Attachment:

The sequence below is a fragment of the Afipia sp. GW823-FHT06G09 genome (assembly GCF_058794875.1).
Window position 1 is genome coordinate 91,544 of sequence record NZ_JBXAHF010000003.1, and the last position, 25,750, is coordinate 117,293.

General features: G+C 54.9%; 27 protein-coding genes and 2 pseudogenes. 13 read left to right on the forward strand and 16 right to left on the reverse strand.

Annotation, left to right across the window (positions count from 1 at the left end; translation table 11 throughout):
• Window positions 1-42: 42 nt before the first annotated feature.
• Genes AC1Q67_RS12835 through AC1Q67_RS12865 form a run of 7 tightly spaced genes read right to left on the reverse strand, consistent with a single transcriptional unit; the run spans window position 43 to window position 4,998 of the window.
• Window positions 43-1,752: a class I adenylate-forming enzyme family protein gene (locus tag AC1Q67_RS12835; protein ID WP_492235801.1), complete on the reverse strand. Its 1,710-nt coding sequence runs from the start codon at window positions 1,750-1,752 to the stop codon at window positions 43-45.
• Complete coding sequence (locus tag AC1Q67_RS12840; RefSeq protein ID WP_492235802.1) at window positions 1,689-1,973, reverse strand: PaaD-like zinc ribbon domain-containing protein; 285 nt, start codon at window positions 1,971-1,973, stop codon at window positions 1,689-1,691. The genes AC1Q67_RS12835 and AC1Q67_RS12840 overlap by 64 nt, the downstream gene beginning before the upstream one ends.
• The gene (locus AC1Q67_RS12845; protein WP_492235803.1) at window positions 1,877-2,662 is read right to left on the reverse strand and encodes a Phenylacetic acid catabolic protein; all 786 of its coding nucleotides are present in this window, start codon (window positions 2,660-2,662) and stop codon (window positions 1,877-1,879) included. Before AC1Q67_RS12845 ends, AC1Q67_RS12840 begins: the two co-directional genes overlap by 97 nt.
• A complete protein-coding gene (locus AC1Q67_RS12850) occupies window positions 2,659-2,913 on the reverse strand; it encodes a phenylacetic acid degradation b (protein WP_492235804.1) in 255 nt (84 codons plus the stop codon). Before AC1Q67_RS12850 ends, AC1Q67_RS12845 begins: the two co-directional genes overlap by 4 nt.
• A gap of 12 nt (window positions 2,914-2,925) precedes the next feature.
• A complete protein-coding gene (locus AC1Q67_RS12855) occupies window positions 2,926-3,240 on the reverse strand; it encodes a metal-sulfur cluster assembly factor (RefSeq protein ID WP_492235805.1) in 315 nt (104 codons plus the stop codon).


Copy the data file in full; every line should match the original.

The sequence below is a fragment of the Afipia sp. GW823-FHT06G09 genome (assembly GCF_058794875.1).
Window position 1 is genome coordinate 91,544 of sequence record NZ_JBXAHF010000003.1, and the last position, 25,750, is coordinate 117,293.

General features: G+C 54.9%; 27 protein-coding genes and 2 pseudogenes. 13 read left to right on the forward strand and 16 right to left on the reverse strand.

Annotation, left to right across the window (positions count from 1 at the left end; translation table 11 throughout):
• Window positions 1-42: 42 nt before the first annotated feature.
• Genes AC1Q67_RS12835 through AC1Q67_RS12865 form a run of 7 tightly spaced genes read right to left on the reverse strand, consistent with a single transcriptional unit; the run spans window position 43 to window position 4,998 of the window.
• Window positions 43-1,752: a class I adenylate-forming enzyme family protein gene (locus tag AC1Q67_RS12835; protein ID WP_492235801.1), complete on the reverse strand. Its 1,710-nt coding sequence runs from the start codon at window positions 1,750-1,752 to the stop codon at window positions 43-45.
• Complete coding sequence (locus tag AC1Q67_RS12840; RefSeq protein ID WP_492235802.1) at window positions 1,689-1,973, reverse strand: PaaD-like zinc ribbon domain-containing protein; 285 nt, start codon at window positions 1,971-1,973, stop codon at window positions 1,689-1,691. The genes AC1Q67_RS12835 and AC1Q67_RS12840 overlap by 64 nt, the downstream gene beginning before the upstream one ends.
• The gene (locus AC1Q67_RS12845; protein WP_492235803.1) at window positions 1,877-2,662 is read right to left on the reverse strand and encodes a Phenylacetic acid catabolic protein; all 786 of its coding nucleotides are present in this window, start codon (window positions 2,660-2,662) and stop codon (window positions 1,877-1,879) included. Before AC1Q67_RS12845 ends, AC1Q67_RS12840 begins: the two co-directional genes overlap by 97 nt.
• A complete protein-coding gene (locus AC1Q67_RS12850) occupies window positions 2,659-2,913 on the reverse strand; it encodes a phenylacetic acid degradation b (protein WP_492235804.1) in 255 nt (84 codons plus the stop codon). Before AC1Q67_RS12850 ends, AC1Q67_RS12845 begins: the two co-directional genes overlap by 4 nt.
• A gap of 12 nt (window positions 2,914-2,925) precedes the next feature.
• A complete protein-coding gene (locus AC1Q67_RS12855) occupies window positions 2,926-3,240 on the reverse strand; it encodes a metal-sulfur cluster assembly factor (RefSeq protein ID WP_492235805.1) in 315 nt (104 codons plus the stop codon).